glutamate dehydrogenase 1
The information on this page was automatically extracted from online scientific databases.
From NCBI Gene:
This gene encodes glutamate dehydrogenase, which is a mitochondrial matrix enzyme that catalyzes the oxidative deamination of glutamate to alpha-ketoglutarate and ammonia. This enzyme has an important role in regulating amino acid-induced insulin secretion. It is allosterically activated by ADP and inhibited by GTP and ATP. Activating mutations in this gene are a common cause of congenital hyperinsulinism. Alternative splicing of this gene results in multiple transcript variants. The related glutamate dehydrogenase 2 gene on the human X-chromosome originated from this gene via retrotransposition and encodes a soluble form of glutamate dehydrogenase. Related pseudogenes have been identified on chromosomes 10, 18 and X. [provided by RefSeq, Jan 2016]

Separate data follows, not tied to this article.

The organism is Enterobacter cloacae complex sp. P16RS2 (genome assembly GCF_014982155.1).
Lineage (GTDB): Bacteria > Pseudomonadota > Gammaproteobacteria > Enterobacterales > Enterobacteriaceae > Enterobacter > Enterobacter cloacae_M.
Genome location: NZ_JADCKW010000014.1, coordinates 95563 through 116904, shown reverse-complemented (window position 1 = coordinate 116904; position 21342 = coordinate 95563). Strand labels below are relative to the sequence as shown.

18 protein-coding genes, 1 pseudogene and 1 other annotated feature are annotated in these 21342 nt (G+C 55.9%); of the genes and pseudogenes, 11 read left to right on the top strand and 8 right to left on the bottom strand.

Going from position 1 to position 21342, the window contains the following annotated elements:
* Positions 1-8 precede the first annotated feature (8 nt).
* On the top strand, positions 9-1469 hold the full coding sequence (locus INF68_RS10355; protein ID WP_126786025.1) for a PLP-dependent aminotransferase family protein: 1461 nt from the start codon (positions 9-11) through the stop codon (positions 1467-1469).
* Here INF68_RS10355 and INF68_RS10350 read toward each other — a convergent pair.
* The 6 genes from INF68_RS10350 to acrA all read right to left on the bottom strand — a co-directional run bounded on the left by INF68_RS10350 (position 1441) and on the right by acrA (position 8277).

Mitochondrial glutamate dehydrogenase that converts L-glutamate into alpha-ketoglutarate. Plays a key role in glutamine anaplerosis by producing alpha-ketoglutarate, an important intermediate in the tricarboxylic acid cycle. May be involved in learning and memory reactions by increasing the turnover of the excitatory neurotransmitter glutamate (By similarity).
Covered on Genetics Home Reference:
From NCBI Gene:
- Hyperinsulinism-hyperammonemia syndrome
Familial hyperinsulinemic hypoglycemia 6 (HHF6): Familial hyperinsulinemic hypoglycemia [MIM:256450], also referred to as congenital hyperinsulinism, nesidioblastosis, or persistent hyperinsulinemic hypoglycemia of infancy (PPHI), is the most common cause of persistent hypoglycemia in infancy and is due to defective negative feedback regulation of insulin secretion by low glucose levels. In HHF6 elevated oxidation rate of glutamate to alpha-ketoglutarate stimulates insulin secretion in the pancreatic beta cells, while they impair detoxification of ammonium in the liver. [MIM:606762]